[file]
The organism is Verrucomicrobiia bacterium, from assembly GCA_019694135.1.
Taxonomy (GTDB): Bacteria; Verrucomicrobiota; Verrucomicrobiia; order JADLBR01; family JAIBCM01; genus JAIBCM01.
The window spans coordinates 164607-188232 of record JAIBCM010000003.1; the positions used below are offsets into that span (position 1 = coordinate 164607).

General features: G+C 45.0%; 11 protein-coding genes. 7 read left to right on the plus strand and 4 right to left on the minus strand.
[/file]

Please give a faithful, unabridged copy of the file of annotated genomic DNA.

The organism is Verrucomicrobiia bacterium, from assembly GCA_019694135.1.
Taxonomy (GTDB): Bacteria; Verrucomicrobiota; Verrucomicrobiia; order JADLBR01; family JAIBCM01; genus JAIBCM01.
The window spans coordinates 164607-188232 of record JAIBCM010000003.1; the positions used below are offsets into that span (position 1 = coordinate 164607).

General features: G+C 45.0%; 11 protein-coding genes. 7 read left to right on the plus strand and 4 right to left on the minus strand.